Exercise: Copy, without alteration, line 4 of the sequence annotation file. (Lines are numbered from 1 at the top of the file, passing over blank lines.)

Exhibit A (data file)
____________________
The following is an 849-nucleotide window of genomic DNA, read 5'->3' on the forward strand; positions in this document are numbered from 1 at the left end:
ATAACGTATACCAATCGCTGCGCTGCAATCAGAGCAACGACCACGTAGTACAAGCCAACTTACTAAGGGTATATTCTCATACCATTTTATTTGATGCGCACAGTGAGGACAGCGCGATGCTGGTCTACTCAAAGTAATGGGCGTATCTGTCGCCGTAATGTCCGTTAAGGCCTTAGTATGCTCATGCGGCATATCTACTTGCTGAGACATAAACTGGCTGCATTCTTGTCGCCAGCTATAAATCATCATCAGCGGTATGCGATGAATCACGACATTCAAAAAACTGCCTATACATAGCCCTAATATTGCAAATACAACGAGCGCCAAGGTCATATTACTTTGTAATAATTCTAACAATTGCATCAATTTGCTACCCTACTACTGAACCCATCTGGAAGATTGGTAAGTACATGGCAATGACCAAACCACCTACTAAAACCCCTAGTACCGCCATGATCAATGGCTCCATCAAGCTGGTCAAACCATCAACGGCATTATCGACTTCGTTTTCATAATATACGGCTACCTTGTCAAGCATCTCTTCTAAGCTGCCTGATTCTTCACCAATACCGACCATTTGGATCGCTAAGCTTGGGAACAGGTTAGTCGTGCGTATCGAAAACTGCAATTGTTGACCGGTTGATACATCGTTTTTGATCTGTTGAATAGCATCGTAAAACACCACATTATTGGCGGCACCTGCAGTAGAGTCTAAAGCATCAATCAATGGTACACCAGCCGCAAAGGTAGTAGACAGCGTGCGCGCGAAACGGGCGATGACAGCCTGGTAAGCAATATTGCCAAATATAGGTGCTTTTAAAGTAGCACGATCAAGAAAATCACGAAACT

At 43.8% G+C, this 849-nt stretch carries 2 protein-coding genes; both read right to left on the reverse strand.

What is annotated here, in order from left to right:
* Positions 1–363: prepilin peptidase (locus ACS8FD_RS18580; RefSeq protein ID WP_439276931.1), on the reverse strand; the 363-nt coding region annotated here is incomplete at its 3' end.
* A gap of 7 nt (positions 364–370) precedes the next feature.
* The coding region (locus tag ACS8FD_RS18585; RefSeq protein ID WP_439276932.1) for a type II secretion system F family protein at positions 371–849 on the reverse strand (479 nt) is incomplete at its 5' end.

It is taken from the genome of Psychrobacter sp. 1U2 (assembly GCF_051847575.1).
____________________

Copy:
What is annotated here, in order from left to right: